Quietly, I said that inanimate things don’t feel, don’t talk, don’t move (Johnson-Davies 1981: 130).
Suddenly, a female cry, an anguished call for help, rang out (Johnson-Davies 1981: 130).
Between  myself and this sheikh, whose nature was compounded of simplicity, stupidity, and cunning, there existed an age-long enmity (Johnson-Davies 1981: 25).
The Arabic stylistic prototypes have the above underlined adverbials and the last preposition normally placed in a final or a mid position. Example 1 in a final position while examples 2, 3 and 4 in a mid position. When reordered, the stylistic prominence will disappear and the dramatic effect will accordingly diminish. Thus:
You will depart from our villagetomorrow. . . .etc.
I saidquietly that animate things don’t feel. . . .etc.
A female cry, an anguish call for help,suddenly rang out.
An age-long enmitybetween myself and this sheikh whose nature was compounded of simplicity, stupidity, and cunning existed.
Nagib Mahfouz uses the same stratagem to create similar effect:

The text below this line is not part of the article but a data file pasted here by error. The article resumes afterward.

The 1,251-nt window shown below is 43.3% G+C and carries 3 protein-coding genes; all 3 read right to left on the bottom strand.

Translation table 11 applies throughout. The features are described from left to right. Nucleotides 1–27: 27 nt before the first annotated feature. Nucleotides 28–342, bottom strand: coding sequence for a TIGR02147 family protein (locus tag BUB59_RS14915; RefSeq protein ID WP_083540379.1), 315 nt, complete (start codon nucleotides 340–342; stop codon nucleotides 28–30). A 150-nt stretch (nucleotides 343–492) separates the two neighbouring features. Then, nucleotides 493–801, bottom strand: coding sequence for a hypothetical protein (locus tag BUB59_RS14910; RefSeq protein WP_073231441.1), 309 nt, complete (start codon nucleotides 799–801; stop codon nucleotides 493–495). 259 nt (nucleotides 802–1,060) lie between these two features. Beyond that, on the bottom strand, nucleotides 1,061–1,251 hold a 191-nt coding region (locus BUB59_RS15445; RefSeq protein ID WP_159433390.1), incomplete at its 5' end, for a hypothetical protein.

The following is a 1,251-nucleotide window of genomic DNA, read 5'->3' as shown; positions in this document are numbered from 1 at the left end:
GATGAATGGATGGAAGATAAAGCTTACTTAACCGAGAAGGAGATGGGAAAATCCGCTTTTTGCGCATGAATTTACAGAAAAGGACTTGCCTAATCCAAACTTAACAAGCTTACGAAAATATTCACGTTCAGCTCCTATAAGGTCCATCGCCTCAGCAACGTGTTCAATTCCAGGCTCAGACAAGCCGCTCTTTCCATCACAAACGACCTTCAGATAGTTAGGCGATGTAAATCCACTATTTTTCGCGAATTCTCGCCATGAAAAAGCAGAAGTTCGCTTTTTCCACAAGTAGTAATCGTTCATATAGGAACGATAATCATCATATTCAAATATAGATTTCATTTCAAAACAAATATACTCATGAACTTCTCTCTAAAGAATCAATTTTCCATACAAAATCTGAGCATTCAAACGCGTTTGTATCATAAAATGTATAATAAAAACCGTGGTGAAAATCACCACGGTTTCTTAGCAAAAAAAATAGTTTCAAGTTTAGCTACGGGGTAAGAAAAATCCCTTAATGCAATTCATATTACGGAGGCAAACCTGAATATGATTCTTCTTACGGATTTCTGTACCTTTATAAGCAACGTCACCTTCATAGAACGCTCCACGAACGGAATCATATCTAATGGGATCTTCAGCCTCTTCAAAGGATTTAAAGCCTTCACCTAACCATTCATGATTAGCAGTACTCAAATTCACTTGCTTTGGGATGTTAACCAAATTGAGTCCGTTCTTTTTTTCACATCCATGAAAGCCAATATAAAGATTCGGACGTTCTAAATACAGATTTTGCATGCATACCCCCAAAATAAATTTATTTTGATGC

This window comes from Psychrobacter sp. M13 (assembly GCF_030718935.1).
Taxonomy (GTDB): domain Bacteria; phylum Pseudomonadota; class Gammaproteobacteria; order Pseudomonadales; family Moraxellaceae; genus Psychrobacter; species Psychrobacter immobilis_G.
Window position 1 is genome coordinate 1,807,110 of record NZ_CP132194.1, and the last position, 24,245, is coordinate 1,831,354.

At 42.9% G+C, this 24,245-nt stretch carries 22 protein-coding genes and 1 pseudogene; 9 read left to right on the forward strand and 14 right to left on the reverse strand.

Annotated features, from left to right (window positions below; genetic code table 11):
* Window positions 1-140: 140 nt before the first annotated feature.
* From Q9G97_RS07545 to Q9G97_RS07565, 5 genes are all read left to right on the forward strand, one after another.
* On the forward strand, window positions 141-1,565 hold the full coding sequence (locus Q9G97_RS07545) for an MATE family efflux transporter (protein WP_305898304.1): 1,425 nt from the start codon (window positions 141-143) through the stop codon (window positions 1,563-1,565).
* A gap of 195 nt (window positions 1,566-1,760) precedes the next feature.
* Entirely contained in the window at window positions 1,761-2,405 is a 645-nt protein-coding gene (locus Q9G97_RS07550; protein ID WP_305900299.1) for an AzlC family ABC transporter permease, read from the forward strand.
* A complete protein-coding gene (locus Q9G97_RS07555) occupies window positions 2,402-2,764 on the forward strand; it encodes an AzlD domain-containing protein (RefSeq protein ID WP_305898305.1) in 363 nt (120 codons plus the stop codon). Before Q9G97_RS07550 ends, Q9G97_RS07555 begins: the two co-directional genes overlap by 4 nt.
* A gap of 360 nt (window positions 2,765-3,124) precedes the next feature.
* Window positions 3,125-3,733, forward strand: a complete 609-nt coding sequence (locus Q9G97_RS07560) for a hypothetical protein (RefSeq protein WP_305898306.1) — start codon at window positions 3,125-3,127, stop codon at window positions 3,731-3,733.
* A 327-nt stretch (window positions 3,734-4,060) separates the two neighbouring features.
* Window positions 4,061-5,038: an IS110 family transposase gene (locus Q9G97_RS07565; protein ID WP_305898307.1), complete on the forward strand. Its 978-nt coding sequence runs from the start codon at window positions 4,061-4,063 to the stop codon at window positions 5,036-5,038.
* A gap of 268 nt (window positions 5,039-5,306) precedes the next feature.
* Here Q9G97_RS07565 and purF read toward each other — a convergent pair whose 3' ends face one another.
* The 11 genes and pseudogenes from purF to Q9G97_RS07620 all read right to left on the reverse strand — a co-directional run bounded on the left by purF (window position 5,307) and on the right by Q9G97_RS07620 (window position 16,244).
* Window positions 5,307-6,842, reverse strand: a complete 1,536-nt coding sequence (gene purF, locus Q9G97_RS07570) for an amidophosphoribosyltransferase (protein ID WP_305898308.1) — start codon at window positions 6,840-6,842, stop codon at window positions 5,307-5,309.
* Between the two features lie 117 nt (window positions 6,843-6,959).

At every street corner, I called out Zacbalawi! In the vague hope that I would be rewarded with an answering shout (Johnson-Davies 1981: 144). It is worth mentioning that these chances in modern Arabic literary style are not a characteristic of a single writer, but they are rather pervasive in all literary genres and with almost all writers. Nevertheless, stylistic distinctive features may crystallize in a particular literary genre signalizing a particular author. So we can identify the writer by way of his stylistic distinctive features in a similar manner to that by which we identify artists in fine and plastic arts. Thus, we may speak of Mahfouz’s style in a like manner  as when we identify Seurat with Pointillism, Moore with Recumbent figure sculpture, (Bronowski, 1980: 115-116), and Palladio with Palladian bridges all over Western Europe Taking it a little further, we may identify Hemingway’s style (Scholes 1985: 25-73) with thematic density expressed mostly by implication and ellipted structure, Faulkner’s  with a heterodiegetic plot accompanied by long strings of logo-centric adjectives, and Robbe-Grillet’s style  with suspense enhancement achieved by creating a paradoxical situation, tension, and uncertainty whose end completely betrays the expectations of the reader.